It was a cool October night in 1940 when folklorist John A. Lomax, on an assignment for the Library of Congress in Washington, D.C., drove his open touring car through a thick, fragrant cloud of hickory smoke billowing around an Atlanta barbecue joint called the Little Pig. Suddenly, Lomax felt a jab in his side. His wife, seated beside him, was pointing at a lone figure perched on the curbside. "There is a Negro man with a guitar," she said excitedly.
Always seeking new songs to expand his archives, Lomax immediately wheeled into the rib shack's parking lot. He hopped out and, in what had by now become a familiar ritual to his wife Ruby and son Alan, approached the solitary guitarist to ask about recording the man's songs. It was a fortuitous meeting, because the musician whom Mrs. Lomax had spotted by the roadside was a future legend of the blues, Blind Willie McTell.
"Business isn't good," observed the humble guitarist, who agreed to give up busking on the chilly street corner that night and travel to Lomax's hotel for an impromptu recording session. But there was a problem: Lomax was lost in the sprawling, unfamiliar city.
"I'll show you," announced McTell, climbing into the car.
To the folklorist's astonishment, the blind musician gave him perfect directions. "Between us and the hotel," Lomax later recalled, "there were six or eight right-angled turns and two places where five or six streets crossed. Chatting all the while with me, Blind Willie called every turn, even mentioning the location of the stoplights. He even gave the names of buildings as we passed them. Stored in his mind was an accurate, detailed photograph of Atlanta."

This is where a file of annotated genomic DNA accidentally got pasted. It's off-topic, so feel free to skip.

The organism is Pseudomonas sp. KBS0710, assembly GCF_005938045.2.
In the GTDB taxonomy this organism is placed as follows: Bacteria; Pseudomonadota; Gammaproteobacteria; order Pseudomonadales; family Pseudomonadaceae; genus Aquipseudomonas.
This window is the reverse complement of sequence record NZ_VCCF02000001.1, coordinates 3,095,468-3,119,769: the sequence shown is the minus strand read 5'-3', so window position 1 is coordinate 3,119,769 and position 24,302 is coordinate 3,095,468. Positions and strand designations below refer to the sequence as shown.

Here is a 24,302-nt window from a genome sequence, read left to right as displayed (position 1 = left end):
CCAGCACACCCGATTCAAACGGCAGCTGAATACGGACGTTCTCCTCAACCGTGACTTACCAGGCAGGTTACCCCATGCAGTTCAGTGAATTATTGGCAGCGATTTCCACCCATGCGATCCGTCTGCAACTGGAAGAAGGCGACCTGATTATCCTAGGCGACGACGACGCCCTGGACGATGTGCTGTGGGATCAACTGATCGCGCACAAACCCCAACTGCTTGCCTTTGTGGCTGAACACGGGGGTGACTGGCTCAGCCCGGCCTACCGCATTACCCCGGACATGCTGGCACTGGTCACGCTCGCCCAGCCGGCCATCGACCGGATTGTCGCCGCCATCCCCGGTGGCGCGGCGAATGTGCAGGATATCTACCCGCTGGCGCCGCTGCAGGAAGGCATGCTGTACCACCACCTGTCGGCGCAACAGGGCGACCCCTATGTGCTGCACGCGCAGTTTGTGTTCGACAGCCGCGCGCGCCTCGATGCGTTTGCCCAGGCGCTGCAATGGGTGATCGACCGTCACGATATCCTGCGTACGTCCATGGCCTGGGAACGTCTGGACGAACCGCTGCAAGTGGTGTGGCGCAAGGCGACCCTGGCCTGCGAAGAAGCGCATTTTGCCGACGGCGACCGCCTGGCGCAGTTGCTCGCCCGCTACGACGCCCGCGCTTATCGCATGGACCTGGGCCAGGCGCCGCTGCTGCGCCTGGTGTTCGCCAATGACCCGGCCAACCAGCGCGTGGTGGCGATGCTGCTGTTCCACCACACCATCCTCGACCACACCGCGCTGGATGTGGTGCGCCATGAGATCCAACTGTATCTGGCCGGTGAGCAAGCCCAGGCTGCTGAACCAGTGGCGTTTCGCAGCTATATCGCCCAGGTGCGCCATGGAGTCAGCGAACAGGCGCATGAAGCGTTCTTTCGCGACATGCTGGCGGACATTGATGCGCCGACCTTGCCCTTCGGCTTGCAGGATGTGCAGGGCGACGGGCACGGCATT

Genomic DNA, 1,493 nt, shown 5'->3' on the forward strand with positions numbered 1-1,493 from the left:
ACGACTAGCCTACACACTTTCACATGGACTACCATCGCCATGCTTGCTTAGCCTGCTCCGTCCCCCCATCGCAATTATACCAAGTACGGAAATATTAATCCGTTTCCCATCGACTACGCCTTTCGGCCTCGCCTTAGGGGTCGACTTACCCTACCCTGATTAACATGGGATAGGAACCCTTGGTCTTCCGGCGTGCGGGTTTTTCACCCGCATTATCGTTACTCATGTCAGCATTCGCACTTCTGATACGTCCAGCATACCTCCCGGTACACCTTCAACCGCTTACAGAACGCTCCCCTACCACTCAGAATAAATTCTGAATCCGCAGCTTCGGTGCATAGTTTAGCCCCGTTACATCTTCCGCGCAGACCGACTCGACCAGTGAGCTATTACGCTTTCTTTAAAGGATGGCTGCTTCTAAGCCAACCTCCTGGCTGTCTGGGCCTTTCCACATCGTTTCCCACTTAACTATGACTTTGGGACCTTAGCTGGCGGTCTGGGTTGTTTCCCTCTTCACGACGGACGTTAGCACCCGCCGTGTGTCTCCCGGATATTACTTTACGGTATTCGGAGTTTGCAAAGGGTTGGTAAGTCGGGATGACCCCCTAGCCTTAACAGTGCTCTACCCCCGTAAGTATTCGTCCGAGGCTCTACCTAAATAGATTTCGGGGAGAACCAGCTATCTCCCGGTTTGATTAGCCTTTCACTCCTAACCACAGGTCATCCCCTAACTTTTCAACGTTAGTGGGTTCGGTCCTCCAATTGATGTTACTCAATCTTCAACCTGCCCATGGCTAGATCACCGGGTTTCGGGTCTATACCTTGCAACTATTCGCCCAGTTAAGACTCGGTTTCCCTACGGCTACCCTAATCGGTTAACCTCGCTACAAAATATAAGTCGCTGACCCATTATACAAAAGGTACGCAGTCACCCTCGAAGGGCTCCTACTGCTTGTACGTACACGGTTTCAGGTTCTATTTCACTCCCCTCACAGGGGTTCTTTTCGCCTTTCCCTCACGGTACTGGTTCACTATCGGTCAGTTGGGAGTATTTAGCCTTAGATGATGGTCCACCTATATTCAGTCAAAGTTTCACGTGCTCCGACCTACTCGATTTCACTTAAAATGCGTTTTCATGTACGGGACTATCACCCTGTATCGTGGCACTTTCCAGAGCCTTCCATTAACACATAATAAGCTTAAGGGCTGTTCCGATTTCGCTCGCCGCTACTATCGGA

The details of this incident -- and four of the remarkable recordings McTell made during his visit to Lomax's hotel -- are highlights of Deep River of Song: Georgia, a new CD released by Rounder Records as part of the Alan Lomax Collection, an ongoing series of field recordings from America, the Caribbean and Europe. The 22 tracks on Georgia originally were captured for the Library of Congress' Archive of Folk Song during extensive field trips by the Lomax family, although significant contributions also were recorded by others, notably Professor John W. Work of Fisk University.
The Georgia project began in December 1934, when Work and Lomax set out with an extremely knowledgeable guide, Huddie Ledbetter, better known as the folk-blues singer Leadbelly. Together, they drove across the state, stopping at music halls, tent meetings, prisons and work camps, recording anything interesting they discovered. On a subsequent solo trip in 1935, Lomax captured the only known recordings of the secular instrumental music native to Georgia's Sea Islands; and in 1941 and 1943, he arranged to record at a large African-American music festival at Fort Valley State College, near Macon.
Lomax originally released portions of this musical bounty on 12 LPs, but Rounder's ongoing CD reissues greatly expand this, adding copious bonus tracks and liner notes. The Georgia disc includes nearly a dozen previously unreleased songs, complete with the hiss and crackle of the original metal and acetate discs cut on the portable machinery of the time. The CD also includes a new 34-page booklet of liner notes, in which Tennessee professor David Evans makes a compelling case for the value of Georgia's African-American blues/gospel tradition, a heritage often unfairly eclipsed by indigenous music from Tennessee and Mississippi.